Bogus colleges in the UK let in thousands of illegal immigrants

Most entered on fraudulent visas as “students” to work illegally

21st July 2009: A network of bogus education providers across the UK, with a substantial number based in Scotland, is believed to have let thousands of illegal immigrants in; and the Westminster Government is being blamed for not tackling the problem.

An investigation by the Commons Home Affairs Select Committee has come to the conclusion the ministers did not take any action, even though they were aware of the problems for over a decade, and allowed huge numbers to enter after posing as students.

The committee said most entered on fraudulent visas to work illegally and not to further their education. Though the exact number is yet to be estimated, the study concluded as many as 2,200 bogus colleges could have been operating for several years.

These colleges were on the register of education providers, but were not on the register of sponsors, the report said, adding that, however, did not automatically mean a college was "bogus".

The committee also criticised the UK Border Agency for giving advance notice of inspections to the colleges in up to 85 per cent of visits.

The study also revealed besides operating as a front for illegal immigration, some of the colleges were trying to cash in on the reputation of Scottish education by charging hefty fees from foreign students for essentially worthless courses.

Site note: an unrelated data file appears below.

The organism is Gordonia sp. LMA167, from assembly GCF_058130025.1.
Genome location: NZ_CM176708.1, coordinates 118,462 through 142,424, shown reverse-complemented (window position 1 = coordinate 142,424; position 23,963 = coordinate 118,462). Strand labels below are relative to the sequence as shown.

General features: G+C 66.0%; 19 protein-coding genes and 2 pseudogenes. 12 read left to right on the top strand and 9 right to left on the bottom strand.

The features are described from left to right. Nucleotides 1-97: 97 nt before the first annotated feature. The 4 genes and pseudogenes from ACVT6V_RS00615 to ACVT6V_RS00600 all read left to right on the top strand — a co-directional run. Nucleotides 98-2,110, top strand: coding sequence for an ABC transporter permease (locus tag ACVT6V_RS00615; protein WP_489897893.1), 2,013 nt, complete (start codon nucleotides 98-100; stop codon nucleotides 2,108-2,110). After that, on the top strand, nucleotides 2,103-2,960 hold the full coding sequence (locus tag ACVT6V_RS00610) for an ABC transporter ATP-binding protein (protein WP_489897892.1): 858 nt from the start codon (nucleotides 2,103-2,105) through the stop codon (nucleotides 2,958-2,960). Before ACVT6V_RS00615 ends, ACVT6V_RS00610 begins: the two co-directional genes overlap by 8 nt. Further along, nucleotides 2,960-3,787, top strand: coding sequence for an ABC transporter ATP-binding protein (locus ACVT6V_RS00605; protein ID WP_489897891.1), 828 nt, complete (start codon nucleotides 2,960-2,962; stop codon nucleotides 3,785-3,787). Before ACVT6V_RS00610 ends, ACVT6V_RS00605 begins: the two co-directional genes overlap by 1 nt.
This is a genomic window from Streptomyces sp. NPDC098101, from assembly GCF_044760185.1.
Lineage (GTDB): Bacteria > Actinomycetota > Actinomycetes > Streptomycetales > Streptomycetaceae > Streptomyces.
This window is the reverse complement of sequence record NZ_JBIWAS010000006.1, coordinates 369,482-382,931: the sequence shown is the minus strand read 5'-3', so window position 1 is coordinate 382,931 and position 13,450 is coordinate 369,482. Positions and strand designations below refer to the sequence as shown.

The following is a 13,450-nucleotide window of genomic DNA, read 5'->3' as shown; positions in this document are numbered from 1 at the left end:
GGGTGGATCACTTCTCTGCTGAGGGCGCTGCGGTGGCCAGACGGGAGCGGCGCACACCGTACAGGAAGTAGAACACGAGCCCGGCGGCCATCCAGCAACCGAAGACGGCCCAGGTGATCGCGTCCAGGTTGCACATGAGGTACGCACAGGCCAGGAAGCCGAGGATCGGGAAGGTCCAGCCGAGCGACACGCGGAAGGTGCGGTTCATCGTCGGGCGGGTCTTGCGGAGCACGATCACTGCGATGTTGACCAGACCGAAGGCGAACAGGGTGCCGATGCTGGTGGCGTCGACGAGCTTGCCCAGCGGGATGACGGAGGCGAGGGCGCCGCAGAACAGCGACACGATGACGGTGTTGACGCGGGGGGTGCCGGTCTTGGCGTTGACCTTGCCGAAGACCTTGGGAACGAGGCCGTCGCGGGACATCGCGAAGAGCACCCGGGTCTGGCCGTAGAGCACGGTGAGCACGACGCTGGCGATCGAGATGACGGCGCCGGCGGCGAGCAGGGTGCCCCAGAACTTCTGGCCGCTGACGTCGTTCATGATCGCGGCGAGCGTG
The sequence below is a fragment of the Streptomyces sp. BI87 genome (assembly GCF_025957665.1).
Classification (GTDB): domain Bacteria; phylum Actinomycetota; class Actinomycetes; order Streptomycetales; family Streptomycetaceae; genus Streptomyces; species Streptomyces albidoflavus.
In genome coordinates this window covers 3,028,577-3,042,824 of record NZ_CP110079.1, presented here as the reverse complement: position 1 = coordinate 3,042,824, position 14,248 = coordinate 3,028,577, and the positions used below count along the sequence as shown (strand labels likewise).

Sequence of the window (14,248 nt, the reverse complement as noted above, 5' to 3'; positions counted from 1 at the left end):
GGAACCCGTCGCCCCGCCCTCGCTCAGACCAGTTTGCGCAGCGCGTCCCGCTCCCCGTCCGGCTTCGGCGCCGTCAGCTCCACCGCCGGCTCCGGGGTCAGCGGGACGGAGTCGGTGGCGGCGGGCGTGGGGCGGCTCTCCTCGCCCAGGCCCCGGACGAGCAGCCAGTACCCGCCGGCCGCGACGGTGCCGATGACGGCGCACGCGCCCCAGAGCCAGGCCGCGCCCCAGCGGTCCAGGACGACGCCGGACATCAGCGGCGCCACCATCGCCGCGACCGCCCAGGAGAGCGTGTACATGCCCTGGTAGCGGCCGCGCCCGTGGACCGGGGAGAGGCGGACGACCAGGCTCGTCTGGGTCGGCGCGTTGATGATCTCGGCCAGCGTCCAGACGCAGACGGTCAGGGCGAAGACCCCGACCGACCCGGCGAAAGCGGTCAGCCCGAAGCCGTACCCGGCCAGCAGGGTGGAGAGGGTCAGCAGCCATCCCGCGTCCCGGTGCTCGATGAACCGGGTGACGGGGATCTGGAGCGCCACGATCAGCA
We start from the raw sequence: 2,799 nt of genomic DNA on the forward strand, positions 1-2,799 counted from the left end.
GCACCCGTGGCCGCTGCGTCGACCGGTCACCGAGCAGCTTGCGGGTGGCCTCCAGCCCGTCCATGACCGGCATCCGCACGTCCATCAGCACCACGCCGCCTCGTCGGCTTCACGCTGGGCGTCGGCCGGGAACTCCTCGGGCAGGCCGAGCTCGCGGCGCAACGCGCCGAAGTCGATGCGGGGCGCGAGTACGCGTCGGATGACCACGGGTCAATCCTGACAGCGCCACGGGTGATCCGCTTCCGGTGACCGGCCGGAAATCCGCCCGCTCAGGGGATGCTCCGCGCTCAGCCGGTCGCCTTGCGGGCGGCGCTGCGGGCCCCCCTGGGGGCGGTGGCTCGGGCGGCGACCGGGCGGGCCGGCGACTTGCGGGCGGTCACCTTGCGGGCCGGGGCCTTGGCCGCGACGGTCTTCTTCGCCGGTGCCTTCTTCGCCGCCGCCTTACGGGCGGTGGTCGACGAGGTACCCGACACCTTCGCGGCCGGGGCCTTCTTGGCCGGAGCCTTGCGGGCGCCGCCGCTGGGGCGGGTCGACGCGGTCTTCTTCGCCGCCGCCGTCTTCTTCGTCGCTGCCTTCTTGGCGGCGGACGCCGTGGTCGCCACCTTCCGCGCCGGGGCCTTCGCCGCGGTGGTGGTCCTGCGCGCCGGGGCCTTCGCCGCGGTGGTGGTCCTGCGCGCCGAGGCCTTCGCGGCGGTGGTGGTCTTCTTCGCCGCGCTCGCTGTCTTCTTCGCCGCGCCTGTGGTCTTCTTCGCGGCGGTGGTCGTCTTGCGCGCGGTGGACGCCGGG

The committee chairman-cum-Labour MP Keith Vaz said it was unacceptable and unbelievable that the ministers had done nothing about the problem, despite knowing about it for more than a decade.

Calling for "immediate action" to check the inflow of bogus students, he said the committee was not convinced that effective action was being taken to even ensure the departure of students whose visas had expired.

The committee insisted the use of the term "college" should to be restricted to registered institutions. The suggestion is in sync with the demand led by Scotland’s Colleges — a body representing college principals north of the border, and supported by Fiona Hyslop, the Education Secretary.

As of now, private education provider cannot use the term "university" or "polytechnic" in their title under the Westminster-controlled Company and Business Names Regulations, but they can call themselves a college.

Chief executive of Scotland’s Colleges Chris Travis welcomed the report and said they had been campaigning for a number of years to shut down bogus colleges. It was great news that the committee had recognised the problem and recommended swift action.

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